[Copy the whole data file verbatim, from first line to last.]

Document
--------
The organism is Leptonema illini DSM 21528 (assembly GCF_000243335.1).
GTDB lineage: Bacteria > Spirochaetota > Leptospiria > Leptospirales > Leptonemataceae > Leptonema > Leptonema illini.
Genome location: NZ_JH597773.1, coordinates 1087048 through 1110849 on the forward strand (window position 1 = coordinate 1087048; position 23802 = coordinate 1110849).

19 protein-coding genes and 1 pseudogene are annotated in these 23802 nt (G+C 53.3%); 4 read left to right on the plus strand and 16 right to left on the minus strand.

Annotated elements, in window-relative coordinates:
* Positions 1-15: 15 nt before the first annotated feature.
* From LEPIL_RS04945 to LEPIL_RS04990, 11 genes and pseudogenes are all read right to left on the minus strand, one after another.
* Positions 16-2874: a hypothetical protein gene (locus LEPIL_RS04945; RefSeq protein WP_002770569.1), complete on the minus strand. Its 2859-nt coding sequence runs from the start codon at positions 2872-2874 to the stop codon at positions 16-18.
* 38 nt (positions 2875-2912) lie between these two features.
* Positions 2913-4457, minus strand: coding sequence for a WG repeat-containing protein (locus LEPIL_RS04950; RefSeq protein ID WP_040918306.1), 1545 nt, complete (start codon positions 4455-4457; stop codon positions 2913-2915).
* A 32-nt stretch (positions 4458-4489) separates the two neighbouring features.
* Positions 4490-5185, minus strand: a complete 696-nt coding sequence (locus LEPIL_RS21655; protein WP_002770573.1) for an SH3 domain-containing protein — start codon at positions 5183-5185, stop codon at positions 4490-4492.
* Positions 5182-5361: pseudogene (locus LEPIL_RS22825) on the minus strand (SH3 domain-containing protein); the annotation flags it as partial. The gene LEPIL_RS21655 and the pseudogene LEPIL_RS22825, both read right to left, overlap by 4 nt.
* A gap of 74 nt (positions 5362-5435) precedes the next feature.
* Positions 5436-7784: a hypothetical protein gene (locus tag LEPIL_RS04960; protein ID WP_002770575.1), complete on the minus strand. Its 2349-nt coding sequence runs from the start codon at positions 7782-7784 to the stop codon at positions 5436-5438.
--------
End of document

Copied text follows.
The organism is Leptonema illini DSM 21528 (assembly GCF_000243335.1).
GTDB lineage: Bacteria > Spirochaetota > Leptospiria > Leptospirales > Leptonemataceae > Leptonema > Leptonema illini.
Genome location: NZ_JH597773.1, coordinates 1087048 through 1110849 on the forward strand (window position 1 = coordinate 1087048; position 23802 = coordinate 1110849).

19 protein-coding genes and 1 pseudogene are annotated in these 23802 nt (G+C 53.3%); 4 read left to right on the plus strand and 16 right to left on the minus strand.

Annotated elements, in window-relative coordinates:
* Positions 1-15: 15 nt before the first annotated feature.
* From LEPIL_RS04945 to LEPIL_RS04990, 11 genes and pseudogenes are all read right to left on the minus strand, one after another.
* Positions 16-2874: a hypothetical protein gene (locus LEPIL_RS04945; RefSeq protein WP_002770569.1), complete on the minus strand. Its 2859-nt coding sequence runs from the start codon at positions 2872-2874 to the stop codon at positions 16-18.
* 38 nt (positions 2875-2912) lie between these two features.
* Positions 2913-4457, minus strand: coding sequence for a WG repeat-containing protein (locus LEPIL_RS04950; RefSeq protein ID WP_040918306.1), 1545 nt, complete (start codon positions 4455-4457; stop codon positions 2913-2915).
* A 32-nt stretch (positions 4458-4489) separates the two neighbouring features.
* Positions 4490-5185, minus strand: a complete 696-nt coding sequence (locus LEPIL_RS21655; protein WP_002770573.1) for an SH3 domain-containing protein — start codon at positions 5183-5185, stop codon at positions 4490-4492.
* Positions 5182-5361: pseudogene (locus LEPIL_RS22825) on the minus strand (SH3 domain-containing protein); the annotation flags it as partial. The gene LEPIL_RS21655 and the pseudogene LEPIL_RS22825, both read right to left, overlap by 4 nt.
* A gap of 74 nt (positions 5362-5435) precedes the next feature.
* Positions 5436-7784: a hypothetical protein gene (locus tag LEPIL_RS04960; protein ID WP_002770575.1), complete on the minus strand. Its 2349-nt coding sequence runs from the start codon at positions 7782-7784 to the stop codon at positions 5436-5438.